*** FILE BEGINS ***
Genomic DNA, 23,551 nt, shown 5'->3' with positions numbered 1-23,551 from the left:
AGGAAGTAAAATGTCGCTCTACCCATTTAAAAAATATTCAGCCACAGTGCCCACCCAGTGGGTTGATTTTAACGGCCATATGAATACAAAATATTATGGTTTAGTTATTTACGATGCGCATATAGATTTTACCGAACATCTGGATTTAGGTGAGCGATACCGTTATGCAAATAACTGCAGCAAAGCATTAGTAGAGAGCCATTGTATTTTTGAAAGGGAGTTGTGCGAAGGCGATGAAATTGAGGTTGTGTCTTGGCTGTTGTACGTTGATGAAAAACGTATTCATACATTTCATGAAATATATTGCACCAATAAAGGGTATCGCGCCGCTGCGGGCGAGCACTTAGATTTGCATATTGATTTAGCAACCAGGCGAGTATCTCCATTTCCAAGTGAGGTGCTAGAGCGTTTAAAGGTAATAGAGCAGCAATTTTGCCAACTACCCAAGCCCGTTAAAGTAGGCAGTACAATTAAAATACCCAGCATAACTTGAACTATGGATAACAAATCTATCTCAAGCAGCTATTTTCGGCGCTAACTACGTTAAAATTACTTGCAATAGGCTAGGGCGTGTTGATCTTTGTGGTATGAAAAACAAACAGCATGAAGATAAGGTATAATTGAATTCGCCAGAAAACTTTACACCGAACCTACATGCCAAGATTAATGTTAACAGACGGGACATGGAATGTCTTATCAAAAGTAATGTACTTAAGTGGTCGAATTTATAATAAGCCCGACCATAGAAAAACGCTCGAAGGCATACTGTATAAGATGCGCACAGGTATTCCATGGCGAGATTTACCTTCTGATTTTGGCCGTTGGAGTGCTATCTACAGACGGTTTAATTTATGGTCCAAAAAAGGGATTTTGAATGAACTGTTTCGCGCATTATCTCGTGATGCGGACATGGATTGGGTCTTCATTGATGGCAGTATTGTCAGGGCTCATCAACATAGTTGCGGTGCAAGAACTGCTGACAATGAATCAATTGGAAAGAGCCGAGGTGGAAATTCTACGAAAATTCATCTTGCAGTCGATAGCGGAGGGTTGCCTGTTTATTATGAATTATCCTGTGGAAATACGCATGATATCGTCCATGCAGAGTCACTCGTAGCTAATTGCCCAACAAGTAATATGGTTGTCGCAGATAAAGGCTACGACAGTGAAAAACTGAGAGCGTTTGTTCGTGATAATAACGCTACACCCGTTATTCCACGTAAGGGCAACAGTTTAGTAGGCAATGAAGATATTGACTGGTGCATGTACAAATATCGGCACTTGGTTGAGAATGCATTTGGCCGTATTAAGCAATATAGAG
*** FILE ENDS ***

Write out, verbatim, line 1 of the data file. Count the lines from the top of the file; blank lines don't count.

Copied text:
Genomic DNA, 23,551 nt, shown 5'->3' with positions numbered 1-23,551 from the left: